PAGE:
It was June 15th 2013 when I opened the mailbox and found a letter from the California Department of Fish and Game. I quickly opened it up. Then, I stood there for a couple of minutes in shock. I had to read the letter a few times to get it to sink in. I had just been drawn for the Kelso/Old Dads Desert Bighorn Sheep tag!
I quickly went online to gather as much information as I could about sheep hunting and guide information. It was then I learned about the pneumonia outbreak that had been discovered just a few weeks earlier in the Old Dads. After doing a lot of research, I called Terry Anderson of San Gorgonio Wilderness Outfitters. He had first hand information about the outbreak, and told me to keep my fingers crossed. He told me there was a good chance that the DFG was going to close the zone and refund me my money. I was sick. It felt as if I had been kicked in the stomach.
I spoke with Regina Abella who was in charge of the sheep at the DFG. She said that they were waiting to do an emergency aerial survey in mid July to determine if they were going to allow the hunt. The survey showed that numbers were down, but there was still a viable population of sheep in the area. Regina said they needed to present the information to the DFG board for further review before any decisions would be made.
As the months went by, I continued to prepare for the hunt. I still wasn't even sure if the hunt was even going to happen. Then, in mid September, Regina called me to tell me that the DFG had given me the green light. The hunt was on! Now, with only seven weeks before opening day, I could truly focus on my hunt.
December couldn't arrive fast enough. With all that had gone on during the last 5-1/2 months. I had been in touch with Terry on a weekly basis and he told me that it was going to be a tough hunt.
Terry and his crew, Jake Franklin and Andrew Pontious had been scouting the area for weeks prior to my arrival. They had finished successfully guided an auction hunter the week before my hunt was to start. They had spent countless hours hiking the desert without seeing many sheep. Terry prepared me for a long 10 day hunt to find my desert trophy, but assured me that we could get the job done.
Just three days before my hunt, I got a call from Terry letting me know that they had spotted a group of rams, and that there was a nice mature ram with them. Those were the longest three days of my life.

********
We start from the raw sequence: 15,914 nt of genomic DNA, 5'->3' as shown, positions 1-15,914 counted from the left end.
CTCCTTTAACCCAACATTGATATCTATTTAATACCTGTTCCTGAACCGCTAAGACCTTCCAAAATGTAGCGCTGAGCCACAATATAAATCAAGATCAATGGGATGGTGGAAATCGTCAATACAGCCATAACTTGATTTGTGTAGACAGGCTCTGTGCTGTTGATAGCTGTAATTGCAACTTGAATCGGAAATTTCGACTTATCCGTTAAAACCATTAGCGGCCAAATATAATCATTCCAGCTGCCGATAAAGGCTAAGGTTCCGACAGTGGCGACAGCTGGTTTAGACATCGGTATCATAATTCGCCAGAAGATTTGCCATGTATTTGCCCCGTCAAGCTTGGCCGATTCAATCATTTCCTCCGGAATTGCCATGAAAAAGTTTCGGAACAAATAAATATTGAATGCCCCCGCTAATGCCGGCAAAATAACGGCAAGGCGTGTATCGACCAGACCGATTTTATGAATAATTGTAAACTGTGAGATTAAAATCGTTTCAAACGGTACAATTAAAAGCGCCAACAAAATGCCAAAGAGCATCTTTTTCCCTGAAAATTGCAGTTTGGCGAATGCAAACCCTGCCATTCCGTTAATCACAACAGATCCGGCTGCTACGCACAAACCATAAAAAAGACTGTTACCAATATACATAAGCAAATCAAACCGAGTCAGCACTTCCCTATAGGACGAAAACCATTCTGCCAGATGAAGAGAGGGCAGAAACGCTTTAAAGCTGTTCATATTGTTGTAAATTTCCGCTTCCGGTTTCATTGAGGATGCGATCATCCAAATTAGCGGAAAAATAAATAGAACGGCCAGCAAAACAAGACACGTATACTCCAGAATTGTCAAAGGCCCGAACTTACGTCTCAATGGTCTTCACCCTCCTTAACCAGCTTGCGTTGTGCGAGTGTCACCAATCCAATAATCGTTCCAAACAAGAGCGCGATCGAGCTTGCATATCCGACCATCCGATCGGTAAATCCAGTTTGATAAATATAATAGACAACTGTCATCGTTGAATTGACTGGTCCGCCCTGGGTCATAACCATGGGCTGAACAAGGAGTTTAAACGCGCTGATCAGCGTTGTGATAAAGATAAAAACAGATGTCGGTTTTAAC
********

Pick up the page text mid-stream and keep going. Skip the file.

My brother Paul and I drove all day, and arrived at camp late on Friday night. My hunt was to start the next morning. We met with the Terry, Jake, and Andrew, swapped hunting stories, and had a nice dinner. Then we came up with a game plan for the next morning, and retired for the evening. I have to say, it would not be my most restful night's sleep. I was way too excited. Counting sheep wasn't going to help this night.
Morning arrived and a quick breakfast, and a cup of coffee and we we off. Because our camp was in the middle of the Mojave desert we didn't have to go very far to get to where we were going. Jake took my brother and I to the area in which they had seen the rams just three days before. They had watched the rams go in, but never saw them come out. They had been glassing the area from a distance so ever since, so as not to put pressure the animals. Jake said there was a bowl up on the top that they were unable to see from down below, and thought that's where they were hiding. We hiked for about 45 minutes to get to the area he thought the sheep should be.
It was a cold clear morning, around 30 degrees, and the wind was blowing around 25mph. We sat down on the top of the bowl and began to glass the valley below. Jake spotted some freshly broken barrel cactus and said he thought we were in the right spot.
It was only about ten minutes later that Jake said, "there he is, he's the one!" My heart began to race as I saw him. He looked so majestic, a true trophy. The ram came out across the valley about 450 yards from where we were sitting. As we watched, a second, smaller ram appeared.
As they fed along the edge of the valley, the larger ram lifted his head and looked right up at us. We all froze in our tracks. Because we were sitting on the face of the hillside we were pinned down, and had nowhere to go. Jake said he figured that either he had spotted us, or wanted to come up here.
It didn't take long to figure out what this ram's intentions were. He put his head down, and started walking right towards us. I couldn't believe my luck. This ram was going to walk right into our laps. I made sure I was set up with a good rest, and was ready to go. As we watched, the two rams begin their trek across the valley floor. As they waked, they fed. Now they were at 350 yards and closing... now 300 yards.
Then the sheep dropped into a draw and were out of sight for what seemed like an eternity. "Get ready" said Jake. "They are going to come out right below us.Then, as I watched, out they came, and they were moving fast. Jake whispered "take'm when you've got a shot." The big ram stopped. Jake ranged him at 170 yards. I quickly lined up my 300 Win Mag, and as I slowly exhaled, I squeezed the trigger. The shot rang out, and we heard the tell tale "thud" as my aim was true. The ram dropped on the spot..
We quickly made our way down to the ram. Terry and Andrew joined us. There were a lot of "high fives", and a barrage of photos. It was only then I could truly absorb what had just transpired. A 170 yard shot, at 9:00am, on opening morning, I had harvested a Nelson Desert Bighorn Sheep. I could not be happier. He was officially scored by the DFG at 159-5/8".
This ram marks Terry Anderson's 150th and Jake Franklin's 50th successful sheep hunt. Thanks to all the SGWO crew.